TV and the movies get it all wrong. While direct evidence is damning, circumstantial evidence is laughed off as nothing. Well about 90% of all evidence in a trial tends to be circumstantial. Inference is a primary component of circumstantial evidence. When physical evidence is collected it is related to the case or event by inference. The point is that circumstantial evidence basically allows for more than one interpretation and explanation of the facts. Physical evidence or testimony by an expert witness is usually treated as circumstantial evidence.
Difference Between Direct & Circumstantial Evidence
Direct evidence supports the truth of the assertion directly and does not rely on inference from a set of facts to the matter asserted. “I saw him stab that guy” is a direct evidence testimony and does not relay on another fact or assertion to support the evidence. Where “I saw him enter the back door, then heard screaming and called the cops who found the body” is circumstantial evidence. It requires more information to develop the inference that “he” killed “her”.
Physical Evidence at a Crime Scene
Police procedural TV and the movies show that great care is taken in collecting crime scene or physical evidence. Fingerprints, DNA, blood and other evidence. Does physical evidence stand on its own? No, the husbands DNA in the car alone is not direct evidence. Why? It is inferred that through the course of everyday living that the husband would have access to the car that his wife was murdered in. The DNA on its own will not damn the husband if taken to court. The evidence is circumstantial, and the inference is that the DNA has no weight at all, one way or another. The physical evidence needs additional inferential facts to establish it as viable evidence. Let’s say that you recover a bullet, a tool and marks expert identifies it with the suspects gun, but you need to put the gun in the suspects hand, put the suspect at the crime scene and prove or infer that the suspect pulled the trigger. The bullet does not stand on its own, its circumstantial.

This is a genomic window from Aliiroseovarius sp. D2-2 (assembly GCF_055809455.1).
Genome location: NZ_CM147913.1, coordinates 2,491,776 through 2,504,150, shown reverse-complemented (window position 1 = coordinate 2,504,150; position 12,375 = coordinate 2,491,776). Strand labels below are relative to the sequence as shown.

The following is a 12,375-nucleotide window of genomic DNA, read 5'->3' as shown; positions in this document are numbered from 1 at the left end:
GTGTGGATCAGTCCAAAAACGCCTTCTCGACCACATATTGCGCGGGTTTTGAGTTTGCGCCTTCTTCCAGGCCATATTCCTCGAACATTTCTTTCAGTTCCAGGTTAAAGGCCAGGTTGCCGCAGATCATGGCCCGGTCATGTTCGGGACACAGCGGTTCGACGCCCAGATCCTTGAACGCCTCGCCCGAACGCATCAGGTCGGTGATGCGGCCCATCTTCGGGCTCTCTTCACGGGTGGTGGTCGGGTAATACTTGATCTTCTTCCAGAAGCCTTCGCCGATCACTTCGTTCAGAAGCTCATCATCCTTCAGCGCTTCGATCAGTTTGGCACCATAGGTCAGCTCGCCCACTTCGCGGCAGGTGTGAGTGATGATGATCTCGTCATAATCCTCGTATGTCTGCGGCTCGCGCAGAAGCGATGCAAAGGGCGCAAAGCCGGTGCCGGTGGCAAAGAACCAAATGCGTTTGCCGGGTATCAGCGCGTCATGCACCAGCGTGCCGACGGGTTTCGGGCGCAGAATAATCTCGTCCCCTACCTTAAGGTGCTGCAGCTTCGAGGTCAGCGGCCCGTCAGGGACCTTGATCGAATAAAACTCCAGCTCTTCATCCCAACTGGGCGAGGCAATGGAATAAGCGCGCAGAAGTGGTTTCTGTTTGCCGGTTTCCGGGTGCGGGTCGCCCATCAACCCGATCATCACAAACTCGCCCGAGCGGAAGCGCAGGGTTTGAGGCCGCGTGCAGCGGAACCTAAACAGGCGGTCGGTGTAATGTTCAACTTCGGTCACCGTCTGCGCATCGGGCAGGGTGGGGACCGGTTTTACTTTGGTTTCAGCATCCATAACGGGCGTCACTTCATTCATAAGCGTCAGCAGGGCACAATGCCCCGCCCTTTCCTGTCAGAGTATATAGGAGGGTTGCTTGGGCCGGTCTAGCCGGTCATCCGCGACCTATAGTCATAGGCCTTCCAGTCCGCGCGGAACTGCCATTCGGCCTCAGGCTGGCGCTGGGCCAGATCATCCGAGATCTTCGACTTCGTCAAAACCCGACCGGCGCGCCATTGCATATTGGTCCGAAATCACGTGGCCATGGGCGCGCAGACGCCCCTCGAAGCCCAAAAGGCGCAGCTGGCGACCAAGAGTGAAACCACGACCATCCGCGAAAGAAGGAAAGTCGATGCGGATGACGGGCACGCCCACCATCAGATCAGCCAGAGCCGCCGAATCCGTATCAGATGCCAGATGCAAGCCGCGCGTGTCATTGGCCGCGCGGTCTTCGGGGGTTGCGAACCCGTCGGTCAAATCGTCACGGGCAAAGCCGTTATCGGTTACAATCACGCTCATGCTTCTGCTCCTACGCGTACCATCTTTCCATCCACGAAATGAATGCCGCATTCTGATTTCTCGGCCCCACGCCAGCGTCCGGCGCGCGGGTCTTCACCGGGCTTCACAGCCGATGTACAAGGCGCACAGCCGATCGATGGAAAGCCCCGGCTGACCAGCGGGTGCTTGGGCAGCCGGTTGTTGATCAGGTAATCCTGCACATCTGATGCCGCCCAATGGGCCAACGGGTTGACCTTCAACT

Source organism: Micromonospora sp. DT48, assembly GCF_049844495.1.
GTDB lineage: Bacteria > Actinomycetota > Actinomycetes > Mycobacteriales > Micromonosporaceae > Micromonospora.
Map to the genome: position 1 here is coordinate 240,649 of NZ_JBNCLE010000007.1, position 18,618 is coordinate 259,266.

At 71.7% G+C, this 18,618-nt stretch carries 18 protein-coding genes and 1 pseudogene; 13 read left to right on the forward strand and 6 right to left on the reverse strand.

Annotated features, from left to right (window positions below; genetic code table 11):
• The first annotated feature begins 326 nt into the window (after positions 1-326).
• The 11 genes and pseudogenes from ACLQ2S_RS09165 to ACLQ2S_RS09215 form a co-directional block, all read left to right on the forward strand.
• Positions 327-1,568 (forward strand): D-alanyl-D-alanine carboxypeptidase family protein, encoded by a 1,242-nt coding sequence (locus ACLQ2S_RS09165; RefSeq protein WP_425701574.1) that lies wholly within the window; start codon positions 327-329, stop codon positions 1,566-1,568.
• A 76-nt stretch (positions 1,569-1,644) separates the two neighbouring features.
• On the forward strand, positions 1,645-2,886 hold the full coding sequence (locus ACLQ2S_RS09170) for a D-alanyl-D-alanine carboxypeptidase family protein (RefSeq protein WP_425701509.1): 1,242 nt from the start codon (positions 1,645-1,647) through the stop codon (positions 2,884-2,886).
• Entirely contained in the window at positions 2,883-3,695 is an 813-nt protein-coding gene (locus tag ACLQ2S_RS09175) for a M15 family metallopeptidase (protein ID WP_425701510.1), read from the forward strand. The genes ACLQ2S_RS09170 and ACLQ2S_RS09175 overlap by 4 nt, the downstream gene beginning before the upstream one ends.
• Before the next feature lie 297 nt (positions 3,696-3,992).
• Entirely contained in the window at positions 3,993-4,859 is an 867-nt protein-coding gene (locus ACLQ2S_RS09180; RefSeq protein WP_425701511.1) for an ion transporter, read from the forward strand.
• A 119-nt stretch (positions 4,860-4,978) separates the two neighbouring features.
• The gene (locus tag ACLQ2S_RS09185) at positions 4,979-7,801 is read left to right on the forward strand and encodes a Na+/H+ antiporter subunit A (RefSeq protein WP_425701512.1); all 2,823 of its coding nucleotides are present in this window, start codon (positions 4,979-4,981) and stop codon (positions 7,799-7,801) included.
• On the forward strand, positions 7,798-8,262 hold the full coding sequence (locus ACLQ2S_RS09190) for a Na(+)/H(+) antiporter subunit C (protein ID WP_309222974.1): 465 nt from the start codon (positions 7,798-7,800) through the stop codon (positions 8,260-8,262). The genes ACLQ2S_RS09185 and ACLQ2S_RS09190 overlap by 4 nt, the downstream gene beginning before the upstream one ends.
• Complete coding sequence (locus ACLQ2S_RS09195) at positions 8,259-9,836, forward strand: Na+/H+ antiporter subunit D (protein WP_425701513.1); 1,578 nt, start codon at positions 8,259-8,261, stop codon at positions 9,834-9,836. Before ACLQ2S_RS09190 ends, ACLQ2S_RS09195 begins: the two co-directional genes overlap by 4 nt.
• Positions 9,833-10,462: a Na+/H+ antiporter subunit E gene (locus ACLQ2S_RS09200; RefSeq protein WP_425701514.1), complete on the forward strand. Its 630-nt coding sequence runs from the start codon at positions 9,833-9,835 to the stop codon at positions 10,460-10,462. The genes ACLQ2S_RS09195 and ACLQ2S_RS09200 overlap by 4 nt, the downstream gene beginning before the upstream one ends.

Inference VS Deductive Reasoning
The point is it requires the totality of circumstances to construct an inference, not the obviousness of the conclusion to establish circumstantial evidence. So, most of those convicted have been by a majority if not entirely by circumstantial evidence. Guilt or innocence is established by circumstantial evidence through reasoning. In most cases those who commit criminal acts tend to avoid conditions that would provide direct evidence. Criminal activities are generally done in secret, not openly. In the submission of circumstantial evidence, it depends on the attorney of either side to weave various bits and pieces into an understandable whole, or if defending punch holes into the logical inference. If reasoning is the rationale for establishing circumstantial evidence, it is logical to expect reasoning to be used to refute it as well.
Criminal Defense, Personal Injury, Business Attorneys & More in Greater Las Vegas, Nevada
The rules of evidence apply across both criminal and civil evidence. Yes, you need to prove criminal cases beyond a shadow of doubt, and you only need to prove by the preponderance of evidence a civil case, but the underlying standards of evidence is the same.That being said, the admittance of certain evidence is negotiable and up to the presiding magistrate. They do have evidential hearings after all. Truth stands on its own, but its relevance to the case at hand can be negotiable as are the facts that establish the ‘truth’.
This brings us to witnesses. How reliable are they? Witness interpret what they see based on their own foundation that includes personal knowledge, experience and bias. There are psychological, geographic and physiological factors the influence, many times subconsciously, witnesses to an event. That’s why investigators separate witnesses. Some divergence in fact is expected, because of the all the contributory factors list above. So that is why the credibility of the witness is a primary consideration of accepting or rejecting verbal testimony, but unless it is a direct unambiguous observation of fact, it is circumstantial. Contact Kajioka & Associates Attorneys at Law to represent you and fight for your rights!